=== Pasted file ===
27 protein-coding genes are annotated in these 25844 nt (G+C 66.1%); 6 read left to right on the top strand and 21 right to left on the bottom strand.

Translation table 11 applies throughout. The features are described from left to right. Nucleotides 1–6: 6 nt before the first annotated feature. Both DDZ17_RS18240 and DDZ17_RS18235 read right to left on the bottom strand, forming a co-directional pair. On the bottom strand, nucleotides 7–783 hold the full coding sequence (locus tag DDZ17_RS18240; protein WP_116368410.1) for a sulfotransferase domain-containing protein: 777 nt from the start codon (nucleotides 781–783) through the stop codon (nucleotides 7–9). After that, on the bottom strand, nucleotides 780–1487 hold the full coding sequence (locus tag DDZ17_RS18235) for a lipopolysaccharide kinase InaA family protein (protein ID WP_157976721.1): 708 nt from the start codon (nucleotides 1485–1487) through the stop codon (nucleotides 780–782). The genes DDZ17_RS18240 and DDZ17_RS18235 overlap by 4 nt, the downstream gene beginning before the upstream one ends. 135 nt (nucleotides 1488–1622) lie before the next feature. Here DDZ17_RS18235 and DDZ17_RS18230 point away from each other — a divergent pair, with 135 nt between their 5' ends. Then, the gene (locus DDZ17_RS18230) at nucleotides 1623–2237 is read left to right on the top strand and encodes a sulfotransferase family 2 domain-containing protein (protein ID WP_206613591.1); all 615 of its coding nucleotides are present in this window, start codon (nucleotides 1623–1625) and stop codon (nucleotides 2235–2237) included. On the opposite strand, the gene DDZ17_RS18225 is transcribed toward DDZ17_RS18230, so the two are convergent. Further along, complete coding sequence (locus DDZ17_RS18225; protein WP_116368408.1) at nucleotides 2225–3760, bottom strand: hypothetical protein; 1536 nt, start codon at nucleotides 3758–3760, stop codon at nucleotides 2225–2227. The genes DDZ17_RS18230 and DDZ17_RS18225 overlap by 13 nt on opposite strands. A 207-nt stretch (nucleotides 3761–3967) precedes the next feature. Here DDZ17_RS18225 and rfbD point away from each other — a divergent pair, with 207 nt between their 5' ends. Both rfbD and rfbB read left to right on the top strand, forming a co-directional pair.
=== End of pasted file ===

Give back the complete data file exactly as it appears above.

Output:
27 protein-coding genes are annotated in these 25844 nt (G+C 66.1%); 6 read left to right on the top strand and 21 right to left on the bottom strand.

Translation table 11 applies throughout. The features are described from left to right. Nucleotides 1–6: 6 nt before the first annotated feature. Both DDZ17_RS18240 and DDZ17_RS18235 read right to left on the bottom strand, forming a co-directional pair. On the bottom strand, nucleotides 7–783 hold the full coding sequence (locus tag DDZ17_RS18240; protein WP_116368410.1) for a sulfotransferase domain-containing protein: 777 nt from the start codon (nucleotides 781–783) through the stop codon (nucleotides 7–9). After that, on the bottom strand, nucleotides 780–1487 hold the full coding sequence (locus tag DDZ17_RS18235) for a lipopolysaccharide kinase InaA family protein (protein ID WP_157976721.1): 708 nt from the start codon (nucleotides 1485–1487) through the stop codon (nucleotides 780–782). The genes DDZ17_RS18240 and DDZ17_RS18235 overlap by 4 nt, the downstream gene beginning before the upstream one ends. 135 nt (nucleotides 1488–1622) lie before the next feature. Here DDZ17_RS18235 and DDZ17_RS18230 point away from each other — a divergent pair, with 135 nt between their 5' ends. Then, the gene (locus DDZ17_RS18230) at nucleotides 1623–2237 is read left to right on the top strand and encodes a sulfotransferase family 2 domain-containing protein (protein ID WP_206613591.1); all 615 of its coding nucleotides are present in this window, start codon (nucleotides 1623–1625) and stop codon (nucleotides 2235–2237) included. On the opposite strand, the gene DDZ17_RS18225 is transcribed toward DDZ17_RS18230, so the two are convergent. Further along, complete coding sequence (locus DDZ17_RS18225; protein WP_116368408.1) at nucleotides 2225–3760, bottom strand: hypothetical protein; 1536 nt, start codon at nucleotides 3758–3760, stop codon at nucleotides 2225–2227. The genes DDZ17_RS18230 and DDZ17_RS18225 overlap by 13 nt on opposite strands. A 207-nt stretch (nucleotides 3761–3967) precedes the next feature. Here DDZ17_RS18225 and rfbD point away from each other — a divergent pair, with 207 nt between their 5' ends. Both rfbD and rfbB read left to right on the top strand, forming a co-directional pair.